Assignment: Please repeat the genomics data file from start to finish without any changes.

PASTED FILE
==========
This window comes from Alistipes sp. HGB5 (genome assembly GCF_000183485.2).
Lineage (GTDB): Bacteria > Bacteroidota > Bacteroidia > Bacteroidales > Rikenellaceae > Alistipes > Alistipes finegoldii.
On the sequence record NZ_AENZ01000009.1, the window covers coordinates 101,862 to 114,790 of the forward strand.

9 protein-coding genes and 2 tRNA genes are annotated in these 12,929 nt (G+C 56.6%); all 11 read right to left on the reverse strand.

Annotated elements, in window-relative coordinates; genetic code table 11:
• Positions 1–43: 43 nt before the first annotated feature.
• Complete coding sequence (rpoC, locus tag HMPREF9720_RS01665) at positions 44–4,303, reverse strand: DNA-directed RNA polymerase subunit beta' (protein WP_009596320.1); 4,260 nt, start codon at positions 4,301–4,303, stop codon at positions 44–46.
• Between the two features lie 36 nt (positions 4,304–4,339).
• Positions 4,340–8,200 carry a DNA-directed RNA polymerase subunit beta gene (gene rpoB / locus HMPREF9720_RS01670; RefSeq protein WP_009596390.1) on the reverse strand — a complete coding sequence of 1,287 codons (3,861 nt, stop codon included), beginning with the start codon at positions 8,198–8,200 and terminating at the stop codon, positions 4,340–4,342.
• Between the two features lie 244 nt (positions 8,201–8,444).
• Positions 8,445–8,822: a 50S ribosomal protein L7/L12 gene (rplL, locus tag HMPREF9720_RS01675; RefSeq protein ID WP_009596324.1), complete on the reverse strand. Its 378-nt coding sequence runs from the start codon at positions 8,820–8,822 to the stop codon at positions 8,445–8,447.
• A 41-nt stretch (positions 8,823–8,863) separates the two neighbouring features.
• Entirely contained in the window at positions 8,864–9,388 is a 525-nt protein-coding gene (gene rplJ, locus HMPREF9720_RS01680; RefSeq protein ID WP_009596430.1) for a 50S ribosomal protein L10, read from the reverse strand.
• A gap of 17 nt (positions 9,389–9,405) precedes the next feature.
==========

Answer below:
This window comes from Alistipes sp. HGB5 (genome assembly GCF_000183485.2).
Lineage (GTDB): Bacteria > Bacteroidota > Bacteroidia > Bacteroidales > Rikenellaceae > Alistipes > Alistipes finegoldii.
On the sequence record NZ_AENZ01000009.1, the window covers coordinates 101,862 to 114,790 of the forward strand.

9 protein-coding genes and 2 tRNA genes are annotated in these 12,929 nt (G+C 56.6%); all 11 read right to left on the reverse strand.

Annotated elements, in window-relative coordinates; genetic code table 11:
• Positions 1–43: 43 nt before the first annotated feature.
• Complete coding sequence (rpoC, locus tag HMPREF9720_RS01665) at positions 44–4,303, reverse strand: DNA-directed RNA polymerase subunit beta' (protein WP_009596320.1); 4,260 nt, start codon at positions 4,301–4,303, stop codon at positions 44–46.
• Between the two features lie 36 nt (positions 4,304–4,339).
• Positions 4,340–8,200 carry a DNA-directed RNA polymerase subunit beta gene (gene rpoB / locus HMPREF9720_RS01670; RefSeq protein WP_009596390.1) on the reverse strand — a complete coding sequence of 1,287 codons (3,861 nt, stop codon included), beginning with the start codon at positions 8,198–8,200 and terminating at the stop codon, positions 4,340–4,342.
• Between the two features lie 244 nt (positions 8,201–8,444).
• Positions 8,445–8,822: a 50S ribosomal protein L7/L12 gene (rplL, locus tag HMPREF9720_RS01675; RefSeq protein ID WP_009596324.1), complete on the reverse strand. Its 378-nt coding sequence runs from the start codon at positions 8,820–8,822 to the stop codon at positions 8,445–8,447.
• A 41-nt stretch (positions 8,823–8,863) separates the two neighbouring features.
• Entirely contained in the window at positions 8,864–9,388 is a 525-nt protein-coding gene (gene rplJ, locus HMPREF9720_RS01680; RefSeq protein ID WP_009596430.1) for a 50S ribosomal protein L10, read from the reverse strand.
• A gap of 17 nt (positions 9,389–9,405) precedes the next feature.